Contribution to the Conservation of an Endangered Species, the African Wild Dog in West Africa

7 Dec 2006 Pendjari Biosphere Reserve, Benin, Africa Education | Mammals

Etotepe Sogbohossou

The project has two components: one research part and one education part.

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The present project on African wild dog aim at contributing to the sustainable conservation of one of the most endangered carnivore species in Africa: wild dog with the participation of local populations.

27.01.06 Wild dog.png

African wild dog ( Lycaon pictus), the second most threatened dog in Africa and previously well distributed in Africa is extinct in many countries particularly in West and Central Africa (Woodroffe & Ginsberg 1997). But these last years, populations of this species seem to recover in protected areas in Benin. That's why we decide to conduct a project on the conservation of this species to participate to avoid another reduction of its populations.

The project has two components: one research part and one education part.

The research part, due to the scarcity of renewed information on wild dog distribution and abundance in Benin will consist to gather available data on wild dog presence, distribution and abundance in the two national parks of Benin and their annex zones, as basis for a better monitoring and conservation of populations. Data collection will be done by literature review, interview of those who frequent the parks (wardens, rangers, tourists, local guides, hunters…)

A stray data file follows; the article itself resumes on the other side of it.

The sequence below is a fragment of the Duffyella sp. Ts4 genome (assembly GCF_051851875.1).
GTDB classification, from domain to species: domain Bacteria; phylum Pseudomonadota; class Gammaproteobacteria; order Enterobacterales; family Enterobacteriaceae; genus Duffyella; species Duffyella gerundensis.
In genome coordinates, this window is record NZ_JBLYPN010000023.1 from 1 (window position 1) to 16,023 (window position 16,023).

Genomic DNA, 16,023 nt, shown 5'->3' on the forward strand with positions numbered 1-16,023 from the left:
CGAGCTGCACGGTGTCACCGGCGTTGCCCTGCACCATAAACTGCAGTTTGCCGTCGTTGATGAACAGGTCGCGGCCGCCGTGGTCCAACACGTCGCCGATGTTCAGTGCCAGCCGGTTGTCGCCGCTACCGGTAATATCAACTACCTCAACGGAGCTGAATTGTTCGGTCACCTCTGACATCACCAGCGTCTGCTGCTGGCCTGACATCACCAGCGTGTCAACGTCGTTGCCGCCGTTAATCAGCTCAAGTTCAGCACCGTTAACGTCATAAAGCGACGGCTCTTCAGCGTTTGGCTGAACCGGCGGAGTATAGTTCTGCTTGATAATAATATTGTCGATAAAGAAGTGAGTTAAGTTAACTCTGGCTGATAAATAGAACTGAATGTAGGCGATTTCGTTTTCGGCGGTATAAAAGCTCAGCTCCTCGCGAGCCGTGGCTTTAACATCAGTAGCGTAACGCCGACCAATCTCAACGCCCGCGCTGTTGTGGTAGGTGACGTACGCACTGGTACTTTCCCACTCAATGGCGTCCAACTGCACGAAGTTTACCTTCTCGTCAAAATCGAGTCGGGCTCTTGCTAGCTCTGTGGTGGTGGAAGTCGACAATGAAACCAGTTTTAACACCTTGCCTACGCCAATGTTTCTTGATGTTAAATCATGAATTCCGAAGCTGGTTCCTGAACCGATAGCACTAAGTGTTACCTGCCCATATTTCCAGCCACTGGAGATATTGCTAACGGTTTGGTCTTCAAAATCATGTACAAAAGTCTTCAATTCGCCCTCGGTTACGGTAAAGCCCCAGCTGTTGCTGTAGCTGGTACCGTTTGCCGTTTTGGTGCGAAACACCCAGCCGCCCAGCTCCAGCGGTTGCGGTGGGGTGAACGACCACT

The second part of the project will be carried out with populations mainly in schools. Populations are one of the main threats to wild dog and other wild animals' conservation. And to guaranty a better future for our wildlife resource, it's important to start involving kids and young, the future managers of resources.

Teachers will be trained on wild dog and other carnivores' conservation in order to do school kids' education/awareness. Children will also be directly taught on how they could contribute to conserve wild dog and other threatened wild species (by the creation of wildlife clubs in schools). They will be charged to aware their parents. At the end of the year and the project, some tests will be organised on wildlife conservation and best students will be prized. Children will help to gather stories, tales, proverbs … on wild dog and some other threatened species and this will be complied in form of pamphlet or booklet (according to the amount of collected information and cost) on wild dog and wildlife in general conservation. There will be also awareness of populations by local radios.

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